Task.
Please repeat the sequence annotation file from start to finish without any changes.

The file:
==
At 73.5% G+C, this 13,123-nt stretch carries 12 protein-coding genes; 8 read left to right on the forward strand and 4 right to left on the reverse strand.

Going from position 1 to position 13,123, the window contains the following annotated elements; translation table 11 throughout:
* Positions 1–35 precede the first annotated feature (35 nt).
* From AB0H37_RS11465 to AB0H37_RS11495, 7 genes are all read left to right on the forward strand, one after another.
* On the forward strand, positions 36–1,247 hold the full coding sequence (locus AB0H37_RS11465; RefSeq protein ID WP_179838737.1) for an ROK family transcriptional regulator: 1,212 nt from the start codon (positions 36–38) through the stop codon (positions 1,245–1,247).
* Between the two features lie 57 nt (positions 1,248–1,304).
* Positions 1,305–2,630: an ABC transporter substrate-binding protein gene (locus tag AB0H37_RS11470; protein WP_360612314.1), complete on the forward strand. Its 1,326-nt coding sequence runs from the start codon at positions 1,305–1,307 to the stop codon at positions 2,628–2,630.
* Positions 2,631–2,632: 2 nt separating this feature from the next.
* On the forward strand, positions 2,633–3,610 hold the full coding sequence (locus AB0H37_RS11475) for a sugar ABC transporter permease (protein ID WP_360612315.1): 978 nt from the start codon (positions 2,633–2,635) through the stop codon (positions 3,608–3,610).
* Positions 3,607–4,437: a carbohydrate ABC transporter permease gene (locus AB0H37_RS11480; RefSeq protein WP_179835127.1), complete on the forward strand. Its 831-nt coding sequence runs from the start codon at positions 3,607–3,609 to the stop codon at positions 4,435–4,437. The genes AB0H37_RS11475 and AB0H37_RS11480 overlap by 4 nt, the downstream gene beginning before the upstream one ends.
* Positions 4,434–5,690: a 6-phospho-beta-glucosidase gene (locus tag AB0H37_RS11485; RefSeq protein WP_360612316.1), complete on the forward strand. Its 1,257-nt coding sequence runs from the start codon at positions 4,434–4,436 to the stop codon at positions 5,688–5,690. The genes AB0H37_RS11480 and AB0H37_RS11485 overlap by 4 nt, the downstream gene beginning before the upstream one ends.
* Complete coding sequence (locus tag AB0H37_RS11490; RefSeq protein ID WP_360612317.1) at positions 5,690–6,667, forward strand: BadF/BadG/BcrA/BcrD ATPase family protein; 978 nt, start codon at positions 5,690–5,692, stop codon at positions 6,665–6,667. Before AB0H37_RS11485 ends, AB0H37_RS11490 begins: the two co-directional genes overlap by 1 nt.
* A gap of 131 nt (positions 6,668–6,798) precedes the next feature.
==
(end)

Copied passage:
At 73.5% G+C, this 13,123-nt stretch carries 12 protein-coding genes; 8 read left to right on the forward strand and 4 right to left on the reverse strand.

Going from position 1 to position 13,123, the window contains the following annotated elements; translation table 11 throughout:
* Positions 1–35 precede the first annotated feature (35 nt).
* From AB0H37_RS11465 to AB0H37_RS11495, 7 genes are all read left to right on the forward strand, one after another.
* On the forward strand, positions 36–1,247 hold the full coding sequence (locus AB0H37_RS11465; RefSeq protein ID WP_179838737.1) for an ROK family transcriptional regulator: 1,212 nt from the start codon (positions 36–38) through the stop codon (positions 1,245–1,247).
* Between the two features lie 57 nt (positions 1,248–1,304).
* Positions 1,305–2,630: an ABC transporter substrate-binding protein gene (locus tag AB0H37_RS11470; protein WP_360612314.1), complete on the forward strand. Its 1,326-nt coding sequence runs from the start codon at positions 1,305–1,307 to the stop codon at positions 2,628–2,630.
* Positions 2,631–2,632: 2 nt separating this feature from the next.
* On the forward strand, positions 2,633–3,610 hold the full coding sequence (locus AB0H37_RS11475) for a sugar ABC transporter permease (protein ID WP_360612315.1): 978 nt from the start codon (positions 2,633–2,635) through the stop codon (positions 3,608–3,610).
* Positions 3,607–4,437: a carbohydrate ABC transporter permease gene (locus AB0H37_RS11480; RefSeq protein WP_179835127.1), complete on the forward strand. Its 831-nt coding sequence runs from the start codon at positions 3,607–3,609 to the stop codon at positions 4,435–4,437. The genes AB0H37_RS11475 and AB0H37_RS11480 overlap by 4 nt, the downstream gene beginning before the upstream one ends.
* Positions 4,434–5,690: a 6-phospho-beta-glucosidase gene (locus tag AB0H37_RS11485; RefSeq protein WP_360612316.1), complete on the forward strand. Its 1,257-nt coding sequence runs from the start codon at positions 4,434–4,436 to the stop codon at positions 5,688–5,690. The genes AB0H37_RS11480 and AB0H37_RS11485 overlap by 4 nt, the downstream gene beginning before the upstream one ends.
* Complete coding sequence (locus tag AB0H37_RS11490; RefSeq protein ID WP_360612317.1) at positions 5,690–6,667, forward strand: BadF/BadG/BcrA/BcrD ATPase family protein; 978 nt, start codon at positions 5,690–5,692, stop codon at positions 6,665–6,667. Before AB0H37_RS11485 ends, AB0H37_RS11490 begins: the two co-directional genes overlap by 1 nt.
* A gap of 131 nt (positions 6,668–6,798) precedes the next feature.